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Bioluminescence and You

On warm nights in the calm, dark inlets of Puget Sound, the saltwater lapping up to the shore will sparkle with a pale green light if you run your hand through it. (You can also use a stick, or generally disturb the water in any way.) This is one of my favorite sights in the world. When I was growing up, we were always told that the sparkles were due to "phosphorus." Turns out they aren't, technically. It's bioluminescence, most likely from a type of plankton called dinoflagellates. There are compounds made from the element phosphorus that do glow in the dark and are used for glow-sticks and other such items (which I am also fond of), but phosphorescence and bioluminescence are not the same thing. In fact, bioluminescence, to judge from my web readings lately, is much cooler than phosphorescence.

On land you don't see glowing life forms a whole lot. In the sea, they're extremely common; and the deeper you go, the more the glow. Take the interesting case of the cookiecutter shark, who (to quote Wikipedia's page on the subject) "uses bioluminescence for camouflage, but a small patch on its underbelly remains dark and appears as a small fish to large predatory fish like tuna and mackerel. When these fish try to consume the 'small fish', they are bitten by the shark." Clever!

Several jellies ("jellyfish") glow too, as do a number of squids, marine worms, and fish. The Bioluminescence page at UC Santa Barbara has some gorgeous photos. Harbor Branch Oceanographic Institution's Bioluminescence page has an extensive and quite interesting Q&A on the topic, which includes the intriguing finding that "Bioluminescence has apparently evolved many (possibly as many as 30) different times in evolutionary history" - that is, separately and unconnected from each other - suggesting it is a very useful feature indeed.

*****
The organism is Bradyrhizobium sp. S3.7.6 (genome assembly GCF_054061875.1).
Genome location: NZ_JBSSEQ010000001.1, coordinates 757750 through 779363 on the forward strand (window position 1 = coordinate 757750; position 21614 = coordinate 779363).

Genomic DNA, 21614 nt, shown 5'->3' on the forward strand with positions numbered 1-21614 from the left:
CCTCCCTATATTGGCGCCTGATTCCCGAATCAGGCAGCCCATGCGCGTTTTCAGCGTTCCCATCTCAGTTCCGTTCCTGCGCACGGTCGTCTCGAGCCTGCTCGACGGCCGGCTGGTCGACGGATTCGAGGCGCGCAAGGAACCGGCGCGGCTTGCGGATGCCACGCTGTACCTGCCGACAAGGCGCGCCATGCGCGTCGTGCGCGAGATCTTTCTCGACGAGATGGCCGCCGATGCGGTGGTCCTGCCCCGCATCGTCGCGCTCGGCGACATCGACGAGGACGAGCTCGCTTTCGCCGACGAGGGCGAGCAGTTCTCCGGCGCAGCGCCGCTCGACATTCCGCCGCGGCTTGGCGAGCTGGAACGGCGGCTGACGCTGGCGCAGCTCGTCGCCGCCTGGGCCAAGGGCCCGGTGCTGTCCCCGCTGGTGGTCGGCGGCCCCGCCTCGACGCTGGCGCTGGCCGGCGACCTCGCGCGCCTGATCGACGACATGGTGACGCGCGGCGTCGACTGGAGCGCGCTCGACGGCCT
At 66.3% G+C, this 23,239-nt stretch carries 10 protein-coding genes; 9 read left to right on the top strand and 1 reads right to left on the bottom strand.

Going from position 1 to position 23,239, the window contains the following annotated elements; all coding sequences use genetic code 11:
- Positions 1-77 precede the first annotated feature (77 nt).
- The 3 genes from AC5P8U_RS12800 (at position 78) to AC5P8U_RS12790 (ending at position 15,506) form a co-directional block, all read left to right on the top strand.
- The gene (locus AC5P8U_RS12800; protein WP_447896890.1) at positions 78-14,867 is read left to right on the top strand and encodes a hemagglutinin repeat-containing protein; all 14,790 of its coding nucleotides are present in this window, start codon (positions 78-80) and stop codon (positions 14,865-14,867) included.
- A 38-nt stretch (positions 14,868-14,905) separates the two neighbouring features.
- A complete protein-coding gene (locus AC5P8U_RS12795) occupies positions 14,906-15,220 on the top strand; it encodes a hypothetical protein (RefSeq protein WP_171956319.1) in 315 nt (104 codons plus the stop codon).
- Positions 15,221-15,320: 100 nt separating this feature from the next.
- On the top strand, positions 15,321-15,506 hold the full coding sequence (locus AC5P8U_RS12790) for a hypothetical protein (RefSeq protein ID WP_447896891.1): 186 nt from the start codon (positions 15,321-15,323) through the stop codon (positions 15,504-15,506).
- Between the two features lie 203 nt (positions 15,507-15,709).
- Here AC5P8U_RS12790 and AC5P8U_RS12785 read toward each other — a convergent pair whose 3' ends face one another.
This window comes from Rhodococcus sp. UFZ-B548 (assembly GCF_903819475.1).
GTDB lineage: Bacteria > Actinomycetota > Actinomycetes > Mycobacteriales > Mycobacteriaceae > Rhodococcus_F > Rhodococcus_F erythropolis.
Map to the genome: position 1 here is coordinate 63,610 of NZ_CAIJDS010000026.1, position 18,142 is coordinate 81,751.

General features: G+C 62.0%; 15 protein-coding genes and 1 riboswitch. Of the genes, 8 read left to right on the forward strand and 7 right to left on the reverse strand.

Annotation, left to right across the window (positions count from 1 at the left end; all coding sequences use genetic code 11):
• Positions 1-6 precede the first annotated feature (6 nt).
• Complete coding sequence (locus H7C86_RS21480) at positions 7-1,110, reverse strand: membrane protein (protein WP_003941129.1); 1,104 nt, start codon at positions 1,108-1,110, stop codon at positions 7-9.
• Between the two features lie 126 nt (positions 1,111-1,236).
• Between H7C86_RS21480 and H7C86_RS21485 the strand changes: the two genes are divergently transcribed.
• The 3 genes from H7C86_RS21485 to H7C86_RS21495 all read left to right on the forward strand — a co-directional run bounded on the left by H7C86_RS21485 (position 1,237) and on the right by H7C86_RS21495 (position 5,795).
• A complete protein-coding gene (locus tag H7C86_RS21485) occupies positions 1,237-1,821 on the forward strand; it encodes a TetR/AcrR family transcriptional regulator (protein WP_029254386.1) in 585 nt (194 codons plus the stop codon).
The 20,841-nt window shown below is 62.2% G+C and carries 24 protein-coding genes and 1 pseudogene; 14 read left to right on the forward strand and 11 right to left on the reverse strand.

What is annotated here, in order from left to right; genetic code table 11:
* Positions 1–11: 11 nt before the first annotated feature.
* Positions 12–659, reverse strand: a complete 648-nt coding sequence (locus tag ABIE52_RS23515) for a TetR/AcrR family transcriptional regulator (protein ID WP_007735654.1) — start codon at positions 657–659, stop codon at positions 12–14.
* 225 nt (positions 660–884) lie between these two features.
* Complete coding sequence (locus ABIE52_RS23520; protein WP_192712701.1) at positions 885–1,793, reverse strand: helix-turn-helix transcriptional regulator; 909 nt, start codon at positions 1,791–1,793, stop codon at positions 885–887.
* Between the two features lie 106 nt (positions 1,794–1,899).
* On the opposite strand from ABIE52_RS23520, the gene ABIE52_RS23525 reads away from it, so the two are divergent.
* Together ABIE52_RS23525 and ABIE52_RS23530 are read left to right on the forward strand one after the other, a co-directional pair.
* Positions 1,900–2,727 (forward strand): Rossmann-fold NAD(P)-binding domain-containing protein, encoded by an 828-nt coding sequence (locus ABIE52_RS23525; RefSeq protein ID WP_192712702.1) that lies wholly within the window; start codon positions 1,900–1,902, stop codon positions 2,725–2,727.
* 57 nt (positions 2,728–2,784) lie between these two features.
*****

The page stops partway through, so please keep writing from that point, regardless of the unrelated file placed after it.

Fireflies, which I'd love to see but still haven't, are probably the most famous example of bioluminescence, as you don't have to go into the deep sea to find them (but you may have to go into the deep South). They luminesce as a communication device, to find and attract mates. And in a page right out of Alice in Wonderland, a fungus that grows in forests sometimes makes decaying trees glow faintly at night. That phenomenon is called "foxfire," or occasionally "will o' the wisp" (though I think that term can be attributed to marsh gas flames too). I clearly need to spend more time in forests at night, as I've never seen foxfire either, and it sounds awesome. (Linguistic note: some sources claim that the word "foxfire" comes from "'faux' [Fr.: 'false'] fire", and has nothing to do with foxes. I'll buy it for now.)

But the coolness doesn't stop there. Chemicals of bioluminescence have already been isolated and used as tracers for certain medical and biotechnological studies; and (according to Wikipedia) engineered bioluminescence is being considered for ideas like:
- Christmas trees that glow by themselves
- roadside trees that do likewise (saving electricity costs)
- crops that luminesce when they need water
- novelty pets that bioluminesce, such as rabbits or mice

Why stop there? Think how much some people would pay to have bioluminescent hair or tattoos. There's a fortune to be made here; and, I suspect, a sci-fi novel somewhere in the makings too.



Sep. 23rd, 2005 09:39 pm (UTC)
"(You can also use a stick, or generally disturb the water in any way.)"

One of my favorite camp memories is the image of the sillouettes of all the boys in the sailing group I was teaching standing along the end of the ocean, peeing and freaking out about the phosphorus.
Sep. 23rd, 2005 11:19 pm (UTC)
Hehe! You should have told them that's a sign of an STD.

Re. boats, though - it's also very pretty to take out a rowboat, and watch the sparkles turned up by the oars.
Sep. 23rd, 2005 11:24 pm (UTC)
Yeah, we used to do that too!